For each headphone, we’ll present several measurement charts:
1) Frequency response of right and left channels with input of 0.179 volts RMS (which equates to 1 milliwatt of power with a 32-ohm load).
2) Frequency response of the right channel driven by the V-Can directly (with output impedance of 5 ohms) and with 70 ohms of resistance added to simulate the 75 ohms output impedance typical of an inexpensive/portable device (i.e., a computer or smartphone). The 75-ohm curve is normalized to the 5-ohm curve at 1 kHz.
3) Impedance (right channel)
4) Isolation, i.e., how effective the headphone is at blocking external sound from your ears
5) Total harmonic distortion at 80 dB and 100 dB from 10 Hz to 10 kHz.
We’ve also provided a sensitivity rating for each headphone, which represents the average level achieved from 300 Hz to 10 kHz with a 0.179 volts RMS signal.
EVERYWHERE YOU GO, it’s so easy to listen to music, thanks to smartphones, tablets, and MP3 players. But it’s kind of a bummer that millions of people now hear most of their music through earbuds with drivers smaller than a dime.
It doesn’t have to be this way. Even if you get all your music from a handheld device, there’s no reason why you can’t upgrade your sound — especially when you’re safely snuggled in your favorite recliner. For just a few hundred bucks, you can get a set of audiophile-style over-ear headphones that’ll sound a lot better than those little earbuds. And they’ll be more comfortable.
For the last few years, we at Sound+Vision have focused most of our attention on in-ear and on-ear headphones, the kind that are easy to wear on the plane or the subway and easy to slip into a briefcase or backpack. For this issue, though, we decided to settle down for some serious listening at home. We borrowed six sets of over-ear headphones, at list prices ranging from about $250 to $500. All but one are open-back designs. Open-back ’phones tend to sound more spacious, but they offer little isolation from outside sound and also tend to leak sound out into your surroundings. Thus, as long as you have a relatively quiet environment, they’re great for home use — but they’re lousy for portable use. Indeed, all of these headphones come with nice, long cables to make it easier to plug them into a receiver’s headphone output jack.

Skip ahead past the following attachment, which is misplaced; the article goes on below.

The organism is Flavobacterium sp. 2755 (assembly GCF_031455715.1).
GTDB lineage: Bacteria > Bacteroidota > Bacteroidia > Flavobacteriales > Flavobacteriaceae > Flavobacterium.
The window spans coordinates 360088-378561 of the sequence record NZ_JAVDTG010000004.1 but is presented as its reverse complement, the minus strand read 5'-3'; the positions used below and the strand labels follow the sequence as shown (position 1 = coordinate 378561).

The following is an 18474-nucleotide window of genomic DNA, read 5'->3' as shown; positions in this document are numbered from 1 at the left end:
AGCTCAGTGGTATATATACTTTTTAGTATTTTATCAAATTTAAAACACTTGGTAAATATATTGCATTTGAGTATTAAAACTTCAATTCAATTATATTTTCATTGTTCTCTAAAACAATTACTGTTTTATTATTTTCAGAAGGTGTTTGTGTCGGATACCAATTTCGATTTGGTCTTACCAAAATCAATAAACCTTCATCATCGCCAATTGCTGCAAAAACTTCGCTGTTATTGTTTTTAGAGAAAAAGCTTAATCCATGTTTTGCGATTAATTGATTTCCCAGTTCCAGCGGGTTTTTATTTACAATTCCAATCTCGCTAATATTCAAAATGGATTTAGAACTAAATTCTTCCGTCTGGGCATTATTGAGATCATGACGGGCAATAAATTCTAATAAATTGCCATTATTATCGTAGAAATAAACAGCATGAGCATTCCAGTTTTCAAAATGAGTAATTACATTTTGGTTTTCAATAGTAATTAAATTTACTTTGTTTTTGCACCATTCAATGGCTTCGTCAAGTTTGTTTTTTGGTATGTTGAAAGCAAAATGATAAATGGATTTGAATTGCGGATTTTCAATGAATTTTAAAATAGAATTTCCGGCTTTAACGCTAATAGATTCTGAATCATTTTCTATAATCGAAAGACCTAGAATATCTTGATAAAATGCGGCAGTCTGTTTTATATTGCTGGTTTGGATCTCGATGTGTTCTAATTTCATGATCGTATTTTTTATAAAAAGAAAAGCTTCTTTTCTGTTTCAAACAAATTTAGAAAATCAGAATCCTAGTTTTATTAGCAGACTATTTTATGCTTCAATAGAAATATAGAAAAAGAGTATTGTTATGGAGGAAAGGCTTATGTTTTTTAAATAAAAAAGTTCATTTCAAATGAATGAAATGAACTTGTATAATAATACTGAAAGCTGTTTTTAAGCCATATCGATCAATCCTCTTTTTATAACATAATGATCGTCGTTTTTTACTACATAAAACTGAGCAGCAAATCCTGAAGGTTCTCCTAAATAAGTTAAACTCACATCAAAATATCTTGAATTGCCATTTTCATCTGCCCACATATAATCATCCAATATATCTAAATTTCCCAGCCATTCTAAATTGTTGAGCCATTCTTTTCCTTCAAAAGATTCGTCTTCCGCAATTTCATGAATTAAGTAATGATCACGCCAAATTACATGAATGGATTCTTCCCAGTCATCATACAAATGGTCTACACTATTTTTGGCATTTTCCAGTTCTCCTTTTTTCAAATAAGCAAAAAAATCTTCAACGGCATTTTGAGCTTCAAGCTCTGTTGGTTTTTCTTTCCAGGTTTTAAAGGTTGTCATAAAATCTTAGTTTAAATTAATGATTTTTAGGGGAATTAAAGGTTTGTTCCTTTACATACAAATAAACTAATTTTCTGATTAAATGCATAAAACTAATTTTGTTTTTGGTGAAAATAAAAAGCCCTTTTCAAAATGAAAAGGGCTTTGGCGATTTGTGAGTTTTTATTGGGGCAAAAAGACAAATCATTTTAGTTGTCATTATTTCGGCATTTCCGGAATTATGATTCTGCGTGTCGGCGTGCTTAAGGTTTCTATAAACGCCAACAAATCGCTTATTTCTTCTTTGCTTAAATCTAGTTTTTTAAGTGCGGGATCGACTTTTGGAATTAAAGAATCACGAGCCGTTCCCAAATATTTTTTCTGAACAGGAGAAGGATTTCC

Knowing that listeners’ opinions of headphones tend to vary, I decided not to rely solely on my own impressions. To bring in some outside opinions, I called in a crew of serious listeners: fellow S+V contributing technical editor Geoffrey Morrison, L.A. jazz musician Will Huff, and Howard and Joe Rodgers, the father-and-son team who recently resurrected the Rogersound Labs (RSL) speaker brand.
I connected all of the headphones to a Rane HC 6S professional headphone amp. The panelists played the music of their choice, including CDs as well as tunes from their phones or MP3 players, at whatever volume they liked. After the panel test, I tried each set of headphones with my Motorola Droid Pro smartphone, to see if they’d work okay when driven by the relatively low-fi amps built into most phones, computers, and MP3 players. (All of them did.) I then finished off the evaluation with a complete set of lab measurements for all the headphones
So settle back and check out these six (mostly) sweet sets of cans — then hit your local audio dealer or hi-fi show and hear a couple of them for yourself.
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